“Only in gi,” replied Master Que. “She fought in a tournament today and is still slightly mazed.”
“I’ve heard some fighters are like that,” said the officer. “Will she be alright?”
“She gets better every time,” said Master Que. “I’m sure that by next year it won’t be problem at all.”
Then I ruined the act by diving forward and dragging Master Que down by one arm and casting a shield of shadow between him and the wall. Fortunately I’d been in time and the nasty little darts that came through the wall from the next compartment thudded harmlessly into the shield. “What are they doing in there?” I didn’t sound mazed at all.
The officers were already out of our compartment and going next door. “Stay here,” ordered Master Que. “Put up a shield along the entire wall to protect yourself and the compartments behind us. They may need my help to stop this.” He followed the police and I put my shield up.
There was screaming and shouting. The sound proofing on the first class compartments was excellent so even with the holes made by the darts I couldn’t pick up the details. I felt two more of the shrill tremors of force that had preceded the darts for me, aimed at the doorway this time, and three flat blocks, the fastest and strongest of which would have been Master Que. Then there was a silent phwoom, which felt like Master Que, and next door went quiet. I thought I could hear the sound of a child sobbing.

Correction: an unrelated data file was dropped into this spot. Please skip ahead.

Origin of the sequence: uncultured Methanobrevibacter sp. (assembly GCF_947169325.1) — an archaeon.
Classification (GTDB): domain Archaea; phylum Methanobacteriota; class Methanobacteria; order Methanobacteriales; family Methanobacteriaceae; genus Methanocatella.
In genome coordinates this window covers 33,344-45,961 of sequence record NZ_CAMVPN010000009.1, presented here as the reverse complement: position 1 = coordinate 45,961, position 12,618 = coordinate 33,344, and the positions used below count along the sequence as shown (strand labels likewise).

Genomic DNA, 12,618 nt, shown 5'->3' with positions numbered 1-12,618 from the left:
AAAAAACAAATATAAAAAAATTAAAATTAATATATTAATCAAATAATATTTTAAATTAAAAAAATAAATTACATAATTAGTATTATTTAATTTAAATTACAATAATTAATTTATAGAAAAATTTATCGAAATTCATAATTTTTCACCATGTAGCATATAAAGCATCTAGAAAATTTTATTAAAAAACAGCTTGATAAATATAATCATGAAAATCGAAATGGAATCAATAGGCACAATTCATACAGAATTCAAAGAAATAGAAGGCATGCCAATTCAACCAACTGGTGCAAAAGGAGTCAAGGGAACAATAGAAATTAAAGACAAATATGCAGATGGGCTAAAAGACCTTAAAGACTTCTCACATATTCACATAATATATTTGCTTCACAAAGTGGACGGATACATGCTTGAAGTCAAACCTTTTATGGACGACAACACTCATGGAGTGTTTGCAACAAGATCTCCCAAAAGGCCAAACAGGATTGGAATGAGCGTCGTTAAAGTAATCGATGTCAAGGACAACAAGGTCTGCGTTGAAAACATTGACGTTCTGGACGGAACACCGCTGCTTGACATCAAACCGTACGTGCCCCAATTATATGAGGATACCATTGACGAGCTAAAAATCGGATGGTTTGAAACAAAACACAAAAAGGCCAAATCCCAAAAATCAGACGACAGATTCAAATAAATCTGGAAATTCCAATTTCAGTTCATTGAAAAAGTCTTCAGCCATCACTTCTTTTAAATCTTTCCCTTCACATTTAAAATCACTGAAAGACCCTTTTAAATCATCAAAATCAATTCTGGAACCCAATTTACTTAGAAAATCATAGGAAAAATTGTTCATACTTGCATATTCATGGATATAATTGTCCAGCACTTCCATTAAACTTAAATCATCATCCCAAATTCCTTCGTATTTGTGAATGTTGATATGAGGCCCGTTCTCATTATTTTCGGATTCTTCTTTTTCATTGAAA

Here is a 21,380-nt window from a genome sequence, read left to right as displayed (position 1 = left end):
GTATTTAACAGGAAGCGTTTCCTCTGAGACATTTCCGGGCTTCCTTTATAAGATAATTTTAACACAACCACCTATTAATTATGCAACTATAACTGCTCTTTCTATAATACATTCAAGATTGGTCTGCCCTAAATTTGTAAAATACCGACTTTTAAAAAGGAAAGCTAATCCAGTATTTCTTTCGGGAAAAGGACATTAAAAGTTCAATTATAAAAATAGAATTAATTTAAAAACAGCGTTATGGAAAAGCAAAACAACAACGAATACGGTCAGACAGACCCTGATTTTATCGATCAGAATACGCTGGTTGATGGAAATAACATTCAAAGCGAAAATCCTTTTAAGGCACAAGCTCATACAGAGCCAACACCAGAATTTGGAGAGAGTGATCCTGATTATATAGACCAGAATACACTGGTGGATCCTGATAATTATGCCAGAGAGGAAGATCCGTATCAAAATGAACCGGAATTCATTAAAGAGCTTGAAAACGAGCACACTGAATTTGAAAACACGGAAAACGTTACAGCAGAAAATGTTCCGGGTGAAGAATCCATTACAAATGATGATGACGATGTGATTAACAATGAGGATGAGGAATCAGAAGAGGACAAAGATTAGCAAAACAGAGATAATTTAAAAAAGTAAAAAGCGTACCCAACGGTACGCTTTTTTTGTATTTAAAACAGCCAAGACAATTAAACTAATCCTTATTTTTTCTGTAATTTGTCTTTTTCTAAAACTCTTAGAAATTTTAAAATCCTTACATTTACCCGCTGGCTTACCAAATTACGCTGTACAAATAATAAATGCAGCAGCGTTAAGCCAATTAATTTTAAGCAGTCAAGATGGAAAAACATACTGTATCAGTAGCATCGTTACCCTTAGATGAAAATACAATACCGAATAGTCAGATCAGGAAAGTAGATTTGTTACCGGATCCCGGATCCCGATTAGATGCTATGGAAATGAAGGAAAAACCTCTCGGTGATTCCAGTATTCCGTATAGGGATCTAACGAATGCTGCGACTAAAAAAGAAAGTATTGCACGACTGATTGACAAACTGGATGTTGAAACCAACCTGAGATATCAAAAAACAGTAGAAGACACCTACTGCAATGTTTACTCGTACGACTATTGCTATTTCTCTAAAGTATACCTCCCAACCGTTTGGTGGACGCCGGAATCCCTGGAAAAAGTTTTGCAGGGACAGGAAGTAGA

In a gi tournament the referee puts a warding shield around the ring to prevent energies manipulated by the fighters from harming the audience. It has the side-effect of dulling the perception of the energy’s movements before an attack manifests. With the distances involved in a tournament and a generally unobscured line of sight this dulling of the senses isn’t an issue. The same warding shield goes up around training rooms when older students are practicing. Master Que had shown me what unshielded gi felt like years ago but this was the first time I’d come across a gi fight outside a tournament or the training room.
It took a little while for Master Que to return to our compartment. One of the policemen had already run past in the direction of the conductor’s compartment. He looked ruffled.
“You can drop your shield now,” he told me brusquely. “She’s in restraints and won’t be casting any more of her waijin.” I hadn’t heard the word before and must have looked confused because he explained, “Thieves’ guild tricks founded in sorcery. The old sorcerers looked down on them but as you saw they are most effective.” He paused then added, “If you can work out how to produce that effect, they’re not banned from tournament competition.”
“What happens now, Master?” Then I added, “What happened next door?”